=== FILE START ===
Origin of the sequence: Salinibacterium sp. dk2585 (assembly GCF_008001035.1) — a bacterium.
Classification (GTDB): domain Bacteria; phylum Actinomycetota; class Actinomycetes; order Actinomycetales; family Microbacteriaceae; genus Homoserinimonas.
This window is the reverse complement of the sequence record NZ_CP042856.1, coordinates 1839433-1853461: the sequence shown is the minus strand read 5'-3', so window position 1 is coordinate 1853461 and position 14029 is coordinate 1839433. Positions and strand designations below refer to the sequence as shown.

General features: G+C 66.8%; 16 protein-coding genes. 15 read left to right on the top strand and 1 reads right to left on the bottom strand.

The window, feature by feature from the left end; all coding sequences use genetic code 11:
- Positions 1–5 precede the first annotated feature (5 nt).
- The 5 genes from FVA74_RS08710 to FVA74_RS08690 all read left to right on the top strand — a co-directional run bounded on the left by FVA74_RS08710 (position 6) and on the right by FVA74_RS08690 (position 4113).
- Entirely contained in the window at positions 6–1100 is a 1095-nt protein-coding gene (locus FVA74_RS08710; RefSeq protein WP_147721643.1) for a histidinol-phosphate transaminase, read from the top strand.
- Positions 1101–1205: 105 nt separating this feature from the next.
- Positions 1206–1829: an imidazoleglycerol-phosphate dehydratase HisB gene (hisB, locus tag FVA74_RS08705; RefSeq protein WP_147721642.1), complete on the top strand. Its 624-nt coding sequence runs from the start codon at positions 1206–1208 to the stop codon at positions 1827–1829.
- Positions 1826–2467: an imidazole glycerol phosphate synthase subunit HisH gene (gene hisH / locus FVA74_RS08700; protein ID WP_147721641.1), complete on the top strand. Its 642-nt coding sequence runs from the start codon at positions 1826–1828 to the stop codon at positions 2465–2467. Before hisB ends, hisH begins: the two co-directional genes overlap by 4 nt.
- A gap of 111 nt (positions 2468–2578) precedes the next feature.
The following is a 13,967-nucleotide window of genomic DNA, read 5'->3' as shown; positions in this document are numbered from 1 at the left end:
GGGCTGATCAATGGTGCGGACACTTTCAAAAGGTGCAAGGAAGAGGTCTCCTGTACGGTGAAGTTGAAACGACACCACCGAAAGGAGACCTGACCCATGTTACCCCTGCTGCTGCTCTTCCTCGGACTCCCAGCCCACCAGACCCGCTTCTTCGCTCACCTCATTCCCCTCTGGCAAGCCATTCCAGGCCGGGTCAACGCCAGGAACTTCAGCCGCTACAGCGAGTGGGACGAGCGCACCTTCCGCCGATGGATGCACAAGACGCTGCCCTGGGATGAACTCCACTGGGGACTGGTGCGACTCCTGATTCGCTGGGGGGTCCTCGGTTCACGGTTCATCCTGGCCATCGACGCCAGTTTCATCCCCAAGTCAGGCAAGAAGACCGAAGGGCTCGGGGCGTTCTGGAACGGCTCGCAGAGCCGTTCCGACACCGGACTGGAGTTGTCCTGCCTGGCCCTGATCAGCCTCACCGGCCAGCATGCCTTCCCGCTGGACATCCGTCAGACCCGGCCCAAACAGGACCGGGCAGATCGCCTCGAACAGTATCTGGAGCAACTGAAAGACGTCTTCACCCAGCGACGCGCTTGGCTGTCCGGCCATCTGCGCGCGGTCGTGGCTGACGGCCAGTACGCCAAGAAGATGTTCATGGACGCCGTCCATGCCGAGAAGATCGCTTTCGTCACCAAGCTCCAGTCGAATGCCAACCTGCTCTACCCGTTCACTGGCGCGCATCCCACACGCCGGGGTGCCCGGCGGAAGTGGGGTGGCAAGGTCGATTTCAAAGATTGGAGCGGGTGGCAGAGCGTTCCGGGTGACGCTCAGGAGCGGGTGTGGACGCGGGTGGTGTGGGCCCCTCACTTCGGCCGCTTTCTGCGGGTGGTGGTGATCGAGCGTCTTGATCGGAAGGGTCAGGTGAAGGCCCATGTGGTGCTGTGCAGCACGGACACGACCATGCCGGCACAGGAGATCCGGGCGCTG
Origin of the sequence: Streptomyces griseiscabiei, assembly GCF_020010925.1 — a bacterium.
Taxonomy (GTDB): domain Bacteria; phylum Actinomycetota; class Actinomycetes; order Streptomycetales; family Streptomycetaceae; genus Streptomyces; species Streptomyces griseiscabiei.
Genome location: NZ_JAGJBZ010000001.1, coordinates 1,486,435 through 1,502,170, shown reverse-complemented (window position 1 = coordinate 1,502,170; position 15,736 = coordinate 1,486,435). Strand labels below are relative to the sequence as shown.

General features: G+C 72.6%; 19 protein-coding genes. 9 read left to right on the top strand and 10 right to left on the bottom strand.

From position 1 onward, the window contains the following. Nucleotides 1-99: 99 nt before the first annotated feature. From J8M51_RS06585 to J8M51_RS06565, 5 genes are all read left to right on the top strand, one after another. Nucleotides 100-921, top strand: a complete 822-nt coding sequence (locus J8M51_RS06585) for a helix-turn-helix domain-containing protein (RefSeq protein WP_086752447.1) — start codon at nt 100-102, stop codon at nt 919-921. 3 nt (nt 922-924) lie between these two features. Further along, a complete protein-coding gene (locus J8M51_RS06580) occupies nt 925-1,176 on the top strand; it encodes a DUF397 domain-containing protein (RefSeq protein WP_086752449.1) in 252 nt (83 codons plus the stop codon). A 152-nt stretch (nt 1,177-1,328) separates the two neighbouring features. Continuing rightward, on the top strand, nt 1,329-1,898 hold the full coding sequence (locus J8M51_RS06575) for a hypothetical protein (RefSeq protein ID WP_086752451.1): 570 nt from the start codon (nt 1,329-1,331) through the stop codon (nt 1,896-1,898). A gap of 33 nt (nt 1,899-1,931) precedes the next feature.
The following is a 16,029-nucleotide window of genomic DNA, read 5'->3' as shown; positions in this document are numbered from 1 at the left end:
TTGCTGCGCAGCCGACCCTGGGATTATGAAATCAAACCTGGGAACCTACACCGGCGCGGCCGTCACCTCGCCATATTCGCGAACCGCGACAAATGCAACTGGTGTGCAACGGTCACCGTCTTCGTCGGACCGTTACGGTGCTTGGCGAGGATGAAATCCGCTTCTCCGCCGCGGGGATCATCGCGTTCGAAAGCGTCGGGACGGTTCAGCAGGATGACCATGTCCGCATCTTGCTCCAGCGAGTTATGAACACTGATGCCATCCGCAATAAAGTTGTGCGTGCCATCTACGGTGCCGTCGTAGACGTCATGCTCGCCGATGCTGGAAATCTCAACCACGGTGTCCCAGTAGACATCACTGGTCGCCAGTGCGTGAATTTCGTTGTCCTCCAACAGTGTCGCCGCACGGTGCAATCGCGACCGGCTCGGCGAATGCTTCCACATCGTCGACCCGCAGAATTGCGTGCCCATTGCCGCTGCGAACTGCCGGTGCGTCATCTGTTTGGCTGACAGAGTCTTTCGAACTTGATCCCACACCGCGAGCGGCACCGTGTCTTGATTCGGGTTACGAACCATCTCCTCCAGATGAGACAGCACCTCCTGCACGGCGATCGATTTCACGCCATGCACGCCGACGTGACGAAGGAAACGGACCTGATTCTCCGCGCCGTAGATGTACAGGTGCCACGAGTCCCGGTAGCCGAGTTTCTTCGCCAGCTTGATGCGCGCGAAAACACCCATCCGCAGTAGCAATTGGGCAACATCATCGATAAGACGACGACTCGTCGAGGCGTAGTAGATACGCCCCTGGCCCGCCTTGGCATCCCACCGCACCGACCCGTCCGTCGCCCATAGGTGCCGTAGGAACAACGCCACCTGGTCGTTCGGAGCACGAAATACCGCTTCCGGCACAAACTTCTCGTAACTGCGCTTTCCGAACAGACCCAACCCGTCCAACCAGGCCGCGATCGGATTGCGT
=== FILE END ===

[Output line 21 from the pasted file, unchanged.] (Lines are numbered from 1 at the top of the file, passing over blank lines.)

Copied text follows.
TTGCTGCGCAGCCGACCCTGGGATTATGAAATCAAACCTGGGAACCTACACCGGCGCGGCCGTCACCTCGCCATATTCGCGAACCGCGACAAATGCAACTGGTGTGCAACGGTCACCGTCTTCGTCGGACCGTTACGGTGCTTGGCGAGGATGAAATCCGCTTCTCCGCCGCGGGGATCATCGCGTTCGAAAGCGTCGGGACGGTTCAGCAGGATGACCATGTCCGCATCTTGCTCCAGCGAGTTATGAACACTGATGCCATCCGCAATAAAGTTGTGCGTGCCATCTACGGTGCCGTCGTAGACGTCATGCTCGCCGATGCTGGAAATCTCAACCACGGTGTCCCAGTAGACATCACTGGTCGCCAGTGCGTGAATTTCGTTGTCCTCCAACAGTGTCGCCGCACGGTGCAATCGCGACCGGCTCGGCGAATGCTTCCACATCGTCGACCCGCAGAATTGCGTGCCCATTGCCGCTGCGAACTGCCGGTGCGTCATCTGTTTGGCTGACAGAGTCTTTCGAACTTGATCCCACACCGCGAGCGGCACCGTGTCTTGATTCGGGTTACGAACCATCTCCTCCAGATGAGACAGCACCTCCTGCACGGCGATCGATTTCACGCCATGCACGCCGACGTGACGAAGGAAACGGACCTGATTCTCCGCGCCGTAGATGTACAGGTGCCACGAGTCCCGGTAGCCGAGTTTCTTCGCCAGCTTGATGCGCGCGAAAACACCCATCCGCAGTAGCAATTGGGCAACATCATCGATAAGACGACGACTCGTCGAGGCGTAGTAGATACGCCCCTGGCCCGCCTTGGCATCCCACCGCACCGACCCGTCCGTCGCCCATAGGTGCCGTAGGAACAACGCCACCTGGTCGTTCGGAGCACGAAATACCGCTTCCGGCACAAACTTCTCGTAACTGCGCTTTCCGAACAGACCCAACCCGTCCAACCAGGCCGCGATCGGATTGCGT